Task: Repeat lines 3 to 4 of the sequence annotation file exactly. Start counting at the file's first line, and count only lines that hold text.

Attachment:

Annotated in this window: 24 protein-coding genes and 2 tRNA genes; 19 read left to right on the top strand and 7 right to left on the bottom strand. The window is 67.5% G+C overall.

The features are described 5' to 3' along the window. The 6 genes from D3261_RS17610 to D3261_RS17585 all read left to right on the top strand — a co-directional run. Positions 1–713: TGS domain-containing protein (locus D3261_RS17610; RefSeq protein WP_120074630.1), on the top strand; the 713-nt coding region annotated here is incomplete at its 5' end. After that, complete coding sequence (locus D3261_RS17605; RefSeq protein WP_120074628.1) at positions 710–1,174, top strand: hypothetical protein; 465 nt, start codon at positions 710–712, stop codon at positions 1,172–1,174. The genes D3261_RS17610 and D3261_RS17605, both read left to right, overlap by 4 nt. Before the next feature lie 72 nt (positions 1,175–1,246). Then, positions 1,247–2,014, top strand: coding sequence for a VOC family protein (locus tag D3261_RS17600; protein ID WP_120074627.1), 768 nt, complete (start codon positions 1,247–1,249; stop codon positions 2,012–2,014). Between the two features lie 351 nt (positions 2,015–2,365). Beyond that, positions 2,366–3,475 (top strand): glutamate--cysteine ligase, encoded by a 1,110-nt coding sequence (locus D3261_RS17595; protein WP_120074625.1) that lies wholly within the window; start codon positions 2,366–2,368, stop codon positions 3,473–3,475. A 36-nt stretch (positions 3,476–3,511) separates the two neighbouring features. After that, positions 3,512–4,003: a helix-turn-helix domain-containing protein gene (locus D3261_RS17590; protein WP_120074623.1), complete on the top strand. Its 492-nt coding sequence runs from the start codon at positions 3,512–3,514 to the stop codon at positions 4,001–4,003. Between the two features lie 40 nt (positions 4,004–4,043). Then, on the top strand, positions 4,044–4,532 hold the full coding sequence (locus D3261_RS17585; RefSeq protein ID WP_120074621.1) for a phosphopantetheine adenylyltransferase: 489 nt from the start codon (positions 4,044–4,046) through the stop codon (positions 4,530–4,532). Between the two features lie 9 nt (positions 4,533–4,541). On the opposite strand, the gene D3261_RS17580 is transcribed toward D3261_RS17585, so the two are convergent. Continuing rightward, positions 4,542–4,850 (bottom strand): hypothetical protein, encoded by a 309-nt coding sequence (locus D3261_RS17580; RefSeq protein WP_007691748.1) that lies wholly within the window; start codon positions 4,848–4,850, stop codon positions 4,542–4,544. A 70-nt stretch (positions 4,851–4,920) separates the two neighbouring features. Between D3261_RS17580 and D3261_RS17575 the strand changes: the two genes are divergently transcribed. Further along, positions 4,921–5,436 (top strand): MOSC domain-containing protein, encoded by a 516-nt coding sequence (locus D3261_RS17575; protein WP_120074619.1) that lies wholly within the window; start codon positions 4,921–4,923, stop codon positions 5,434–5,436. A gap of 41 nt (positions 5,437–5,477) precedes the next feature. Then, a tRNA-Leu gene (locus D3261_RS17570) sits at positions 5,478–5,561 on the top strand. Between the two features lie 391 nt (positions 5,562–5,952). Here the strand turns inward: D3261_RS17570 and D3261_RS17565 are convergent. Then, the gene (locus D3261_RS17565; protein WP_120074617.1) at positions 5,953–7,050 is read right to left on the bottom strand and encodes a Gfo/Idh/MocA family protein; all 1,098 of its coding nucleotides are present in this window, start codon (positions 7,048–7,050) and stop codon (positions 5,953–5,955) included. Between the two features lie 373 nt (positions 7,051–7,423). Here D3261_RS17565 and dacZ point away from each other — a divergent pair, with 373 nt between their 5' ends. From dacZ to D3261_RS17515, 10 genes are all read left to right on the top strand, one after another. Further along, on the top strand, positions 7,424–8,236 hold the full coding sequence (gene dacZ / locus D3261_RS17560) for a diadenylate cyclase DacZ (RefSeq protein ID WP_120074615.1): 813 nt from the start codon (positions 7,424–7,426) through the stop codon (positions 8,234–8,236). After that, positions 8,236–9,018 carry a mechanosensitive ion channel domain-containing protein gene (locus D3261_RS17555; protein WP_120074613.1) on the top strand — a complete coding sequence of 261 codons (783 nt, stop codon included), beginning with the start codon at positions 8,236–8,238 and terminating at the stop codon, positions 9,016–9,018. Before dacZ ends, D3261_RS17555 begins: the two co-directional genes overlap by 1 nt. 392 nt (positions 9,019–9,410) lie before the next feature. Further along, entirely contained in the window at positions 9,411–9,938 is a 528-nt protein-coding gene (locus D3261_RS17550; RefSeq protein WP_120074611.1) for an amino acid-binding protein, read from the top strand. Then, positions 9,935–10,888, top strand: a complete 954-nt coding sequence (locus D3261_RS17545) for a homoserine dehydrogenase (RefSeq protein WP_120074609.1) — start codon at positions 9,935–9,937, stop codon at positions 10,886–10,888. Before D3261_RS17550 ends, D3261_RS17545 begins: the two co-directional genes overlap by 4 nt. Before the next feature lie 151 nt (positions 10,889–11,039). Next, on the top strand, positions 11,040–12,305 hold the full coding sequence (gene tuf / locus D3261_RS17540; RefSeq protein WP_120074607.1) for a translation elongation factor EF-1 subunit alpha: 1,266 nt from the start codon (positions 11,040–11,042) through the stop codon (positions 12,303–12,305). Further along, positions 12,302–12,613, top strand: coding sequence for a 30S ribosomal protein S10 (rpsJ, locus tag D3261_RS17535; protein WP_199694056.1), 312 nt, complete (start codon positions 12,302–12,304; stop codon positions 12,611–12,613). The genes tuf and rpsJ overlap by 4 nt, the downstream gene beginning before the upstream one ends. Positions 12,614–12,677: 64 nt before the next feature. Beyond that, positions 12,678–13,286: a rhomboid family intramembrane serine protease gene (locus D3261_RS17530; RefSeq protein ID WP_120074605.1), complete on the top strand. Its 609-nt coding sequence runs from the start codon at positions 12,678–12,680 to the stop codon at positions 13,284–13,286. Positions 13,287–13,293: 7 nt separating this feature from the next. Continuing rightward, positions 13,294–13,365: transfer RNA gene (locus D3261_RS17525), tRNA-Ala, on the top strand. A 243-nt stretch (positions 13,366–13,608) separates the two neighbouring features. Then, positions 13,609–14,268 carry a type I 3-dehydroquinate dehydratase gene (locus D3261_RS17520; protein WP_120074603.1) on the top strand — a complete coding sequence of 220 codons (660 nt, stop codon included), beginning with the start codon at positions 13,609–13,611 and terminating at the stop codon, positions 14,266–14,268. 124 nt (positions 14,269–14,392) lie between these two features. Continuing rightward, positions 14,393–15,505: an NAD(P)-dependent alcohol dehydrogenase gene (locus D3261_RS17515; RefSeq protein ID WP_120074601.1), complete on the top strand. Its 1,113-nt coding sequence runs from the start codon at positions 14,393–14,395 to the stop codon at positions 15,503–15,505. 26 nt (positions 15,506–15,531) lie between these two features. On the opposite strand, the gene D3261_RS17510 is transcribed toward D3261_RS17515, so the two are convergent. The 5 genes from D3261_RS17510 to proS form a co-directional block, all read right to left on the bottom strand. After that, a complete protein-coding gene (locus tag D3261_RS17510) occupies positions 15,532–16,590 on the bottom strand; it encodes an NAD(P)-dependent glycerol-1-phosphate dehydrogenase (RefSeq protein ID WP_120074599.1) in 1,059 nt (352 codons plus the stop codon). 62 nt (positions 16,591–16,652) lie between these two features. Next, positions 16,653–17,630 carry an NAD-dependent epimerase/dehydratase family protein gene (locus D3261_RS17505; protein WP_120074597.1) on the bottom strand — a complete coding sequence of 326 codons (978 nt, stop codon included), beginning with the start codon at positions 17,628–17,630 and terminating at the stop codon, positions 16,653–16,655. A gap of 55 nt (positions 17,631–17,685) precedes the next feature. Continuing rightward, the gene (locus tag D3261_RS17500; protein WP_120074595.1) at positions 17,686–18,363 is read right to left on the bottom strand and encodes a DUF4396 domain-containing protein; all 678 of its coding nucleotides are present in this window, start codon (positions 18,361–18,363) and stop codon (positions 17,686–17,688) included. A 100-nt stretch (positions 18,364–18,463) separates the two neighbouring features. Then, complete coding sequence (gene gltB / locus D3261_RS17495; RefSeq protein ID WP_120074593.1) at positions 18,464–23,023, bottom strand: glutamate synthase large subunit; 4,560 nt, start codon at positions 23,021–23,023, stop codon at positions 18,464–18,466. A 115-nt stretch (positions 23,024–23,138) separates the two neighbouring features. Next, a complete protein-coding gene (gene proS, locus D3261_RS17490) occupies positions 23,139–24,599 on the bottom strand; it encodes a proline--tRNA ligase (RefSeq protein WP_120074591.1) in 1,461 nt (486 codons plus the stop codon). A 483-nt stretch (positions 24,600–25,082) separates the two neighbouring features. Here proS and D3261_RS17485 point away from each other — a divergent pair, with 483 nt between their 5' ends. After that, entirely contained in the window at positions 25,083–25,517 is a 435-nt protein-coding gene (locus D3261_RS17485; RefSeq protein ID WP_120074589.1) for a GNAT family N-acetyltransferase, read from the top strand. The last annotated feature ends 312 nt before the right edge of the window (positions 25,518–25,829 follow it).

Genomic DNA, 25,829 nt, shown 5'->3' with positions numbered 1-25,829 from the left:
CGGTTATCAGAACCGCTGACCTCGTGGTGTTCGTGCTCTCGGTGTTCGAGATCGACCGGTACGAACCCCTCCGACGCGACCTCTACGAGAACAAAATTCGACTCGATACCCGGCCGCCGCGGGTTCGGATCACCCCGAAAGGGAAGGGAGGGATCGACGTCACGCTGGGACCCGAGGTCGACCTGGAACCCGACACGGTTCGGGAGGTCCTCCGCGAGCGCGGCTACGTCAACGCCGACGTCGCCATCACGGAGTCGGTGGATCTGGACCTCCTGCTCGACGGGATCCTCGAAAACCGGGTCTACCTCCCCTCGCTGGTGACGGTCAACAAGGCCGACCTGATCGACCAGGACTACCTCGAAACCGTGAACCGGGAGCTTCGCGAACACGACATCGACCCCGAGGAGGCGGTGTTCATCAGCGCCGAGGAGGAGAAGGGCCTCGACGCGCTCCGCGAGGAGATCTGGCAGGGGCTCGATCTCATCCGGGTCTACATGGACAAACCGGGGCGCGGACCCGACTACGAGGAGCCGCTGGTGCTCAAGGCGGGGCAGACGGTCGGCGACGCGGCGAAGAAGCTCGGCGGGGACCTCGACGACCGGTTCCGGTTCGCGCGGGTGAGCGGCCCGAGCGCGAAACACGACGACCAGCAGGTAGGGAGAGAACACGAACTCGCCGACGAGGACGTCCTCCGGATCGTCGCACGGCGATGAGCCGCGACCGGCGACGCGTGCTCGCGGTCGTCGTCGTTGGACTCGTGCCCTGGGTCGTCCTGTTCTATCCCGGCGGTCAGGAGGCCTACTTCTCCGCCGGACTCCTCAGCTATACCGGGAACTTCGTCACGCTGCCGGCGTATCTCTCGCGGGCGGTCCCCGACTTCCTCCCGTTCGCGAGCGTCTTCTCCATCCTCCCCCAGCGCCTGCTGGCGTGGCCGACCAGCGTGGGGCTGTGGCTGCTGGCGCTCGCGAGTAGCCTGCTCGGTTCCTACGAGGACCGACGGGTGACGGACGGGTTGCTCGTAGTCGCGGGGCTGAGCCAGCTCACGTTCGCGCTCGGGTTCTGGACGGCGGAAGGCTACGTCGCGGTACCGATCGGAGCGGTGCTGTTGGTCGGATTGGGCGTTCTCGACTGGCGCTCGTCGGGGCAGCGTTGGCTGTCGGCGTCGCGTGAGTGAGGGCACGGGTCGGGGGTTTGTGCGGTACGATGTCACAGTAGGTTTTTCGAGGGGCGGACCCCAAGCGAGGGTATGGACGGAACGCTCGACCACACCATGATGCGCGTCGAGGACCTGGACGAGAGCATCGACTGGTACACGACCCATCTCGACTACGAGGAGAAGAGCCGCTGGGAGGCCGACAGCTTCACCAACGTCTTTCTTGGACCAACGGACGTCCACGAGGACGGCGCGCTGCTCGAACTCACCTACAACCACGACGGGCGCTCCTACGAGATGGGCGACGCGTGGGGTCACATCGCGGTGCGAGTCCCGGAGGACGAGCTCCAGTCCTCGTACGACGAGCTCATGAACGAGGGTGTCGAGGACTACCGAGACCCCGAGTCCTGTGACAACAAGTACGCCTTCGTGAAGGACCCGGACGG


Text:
Genomic DNA, 25,829 nt, shown 5'->3' with positions numbered 1-25,829 from the left:
CGGTTATCAGAACCGCTGACCTCGTGGTGTTCGTGCTCTCGGTGTTCGAGATCGACCGGTACGAACCCCTCCGACGCGACCTCTACGAGAACAAAATTCGACTCGATACCCGGCCGCCGCGGGTTCGGATCACCCCGAAAGGGAAGGGAGGGATCGACGTCACGCTGGGACCCGAGGTCGACCTGGAACCCGACACGGTTCGGGAGGTCCTCCGCGAGCGCGGCTACGTCAACGCCGACGTCGCCATCACGGAGTCGGTGGATCTGGACCTCCTGCTCGACGGGATCCTCGAAAACCGGGTCTACCTCCCCTCGCTGGTGACGGTCAACAAGGCCGACCTGATCGACCAGGACTACCTCGAAACCGTGAACCGGGAGCTTCGCGAACACGACATCGACCCCGAGGAGGCGGTGTTCATCAGCGCCGAGGAGGAGAAGGGCCTCGACGCGCTCCGCGAGGAGATCTGGCAGGGGCTCGATCTCATCCGGGTCTACATGGACAAACCGGGGCGCGGACCCGACTACGAGGAGCCGCTGGTGCTCAAGGCGGGGCAGACGGTCGGCGACGCGGCGAAGAAGCTCGGCGGGGACCTCGACGACCGGTTCCGGTTCGCGCGGGTGAGCGGCCCGAGCGCGAAACACGACGACCAGCAGGTAGGGAGAGAACACGAACTCGCCGACGAGGACGTCCTCCGGATCGTCGCACGGCGATGAGCCGCGACCGGCGACGCGTGCTCGCGGTCGTCGTCGTTGGACTCGTGCCCTGGGTCGTCCTGTTCTATCCCGGCGGTCAGGAGGCCTACTTCTCCGCCGGACTCCTCAGCTATACCGGGAACTTCGTCACGCTGCCGGCGTATCTCTCGCGGGCGGTCCCCGACTTCCTCCCGTTCGCGAGCGTCTTCTCCATCCTCCCCCAGCGCCTGCTGGCGTGGCCGACCAGCGTGGGGCTGTGGCTGCTGGCGCTCGCGAGTAGCCTGCTCGGTTCCTACGAGGACCGACGGGTGACGGACGGGTTGCTCGTAGTCGCGGGGCTGAGCCAGCTCACGTTCGCGCTCGGGTTCTGGACGGCGGAAGGCTACGTCGCGGTACCGATCGGAGCGGTGCTGTTGGTCGGATTGGGCGTTCTCGACTGGCGCTCGTCGGGGCAGCGTTGGCTGTCGGCGTCGCGTGAGTGAGGGCACGGGTCGGGGGTTTGTGCGGTACGATGTCACAGTAGGTTTTTCGAGGGGCGGACCCCAAGCGAGGGTATGGACGGAACGCTCGACCACACCATGATGCGCGTCGAGGACCTGGACGAGAGCATCGACTGGTACACGACCCATCTCGACTACGAGGAGAAGAGCCGCTGGGAGGCCGACAGCTTCACCAACGTCTTTCTTGGACCAACGGACGTCCACGAGGACGGCGCGCTGCTCGAACTCACCTACAACCACGACGGGCGCTCCTACGAGATGGGCGACGCGTGGGGTCACATCGCGGTGCGAGTCCCGGAGGACGAGCTCCAGTCCTCGTACGACGAGCTCATGAACGAGGGTGTCGAGGACTACCGAGACCCCGAGTCCTGTGACAACAAGTACGCCTTCGTGAAGGACCCGGACGG